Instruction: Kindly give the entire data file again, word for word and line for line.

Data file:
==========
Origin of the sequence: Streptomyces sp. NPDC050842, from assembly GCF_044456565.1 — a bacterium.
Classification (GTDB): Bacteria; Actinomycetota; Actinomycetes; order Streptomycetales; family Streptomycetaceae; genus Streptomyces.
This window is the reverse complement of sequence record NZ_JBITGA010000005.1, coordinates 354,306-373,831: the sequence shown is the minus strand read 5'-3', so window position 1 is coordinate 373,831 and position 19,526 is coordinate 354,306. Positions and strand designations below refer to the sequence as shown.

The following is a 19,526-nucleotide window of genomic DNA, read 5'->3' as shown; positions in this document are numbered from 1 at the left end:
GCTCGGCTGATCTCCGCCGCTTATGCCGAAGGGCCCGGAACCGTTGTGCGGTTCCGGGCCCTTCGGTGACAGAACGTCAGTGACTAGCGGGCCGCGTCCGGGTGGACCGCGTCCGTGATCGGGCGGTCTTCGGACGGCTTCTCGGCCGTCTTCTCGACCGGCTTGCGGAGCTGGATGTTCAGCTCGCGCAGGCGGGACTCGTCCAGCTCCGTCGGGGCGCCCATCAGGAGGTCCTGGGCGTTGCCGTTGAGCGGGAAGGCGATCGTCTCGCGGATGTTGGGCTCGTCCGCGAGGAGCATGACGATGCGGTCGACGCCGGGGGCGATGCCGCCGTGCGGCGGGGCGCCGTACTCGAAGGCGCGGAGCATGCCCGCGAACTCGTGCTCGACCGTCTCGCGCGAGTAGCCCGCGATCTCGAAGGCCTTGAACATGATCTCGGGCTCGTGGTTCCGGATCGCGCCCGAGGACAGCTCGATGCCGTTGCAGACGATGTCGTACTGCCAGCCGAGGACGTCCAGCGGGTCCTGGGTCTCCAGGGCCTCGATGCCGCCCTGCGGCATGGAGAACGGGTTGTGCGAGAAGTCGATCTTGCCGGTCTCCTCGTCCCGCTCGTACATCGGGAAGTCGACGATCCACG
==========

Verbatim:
Origin of the sequence: Streptomyces sp. NPDC050842, from assembly GCF_044456565.1 — a bacterium.
Classification (GTDB): Bacteria; Actinomycetota; Actinomycetes; order Streptomycetales; family Streptomycetaceae; genus Streptomyces.
This window is the reverse complement of sequence record NZ_JBITGA010000005.1, coordinates 354,306-373,831: the sequence shown is the minus strand read 5'-3', so window position 1 is coordinate 373,831 and position 19,526 is coordinate 354,306. Positions and strand designations below refer to the sequence as shown.

The following is a 19,526-nucleotide window of genomic DNA, read 5'->3' as shown; positions in this document are numbered from 1 at the left end:
GCTCGGCTGATCTCCGCCGCTTATGCCGAAGGGCCCGGAACCGTTGTGCGGTTCCGGGCCCTTCGGTGACAGAACGTCAGTGACTAGCGGGCCGCGTCCGGGTGGACCGCGTCCGTGATCGGGCGGTCTTCGGACGGCTTCTCGGCCGTCTTCTCGACCGGCTTGCGGAGCTGGATGTTCAGCTCGCGCAGGCGGGACTCGTCCAGCTCCGTCGGGGCGCCCATCAGGAGGTCCTGGGCGTTGCCGTTGAGCGGGAAGGCGATCGTCTCGCGGATGTTGGGCTCGTCCGCGAGGAGCATGACGATGCGGTCGACGCCGGGGGCGATGCCGCCGTGCGGCGGGGCGCCGTACTCGAAGGCGCGGAGCATGCCCGCGAACTCGTGCTCGACCGTCTCGCGCGAGTAGCCCGCGATCTCGAAGGCCTTGAACATGATCTCGGGCTCGTGGTTCCGGATCGCGCCCGAGGACAGCTCGATGCCGTTGCAGACGATGTCGTACTGCCAGCCGAGGACGTCCAGCGGGTCCTGGGTCTCCAGGGCCTCGATGCCGCCCTGCGGCATGGAGAACGGGTTGTGCGAGAAGTCGATCTTGCCGGTCTCCTCGTCCCGCTCGTACATCGGGAAGTCGACGATCCACG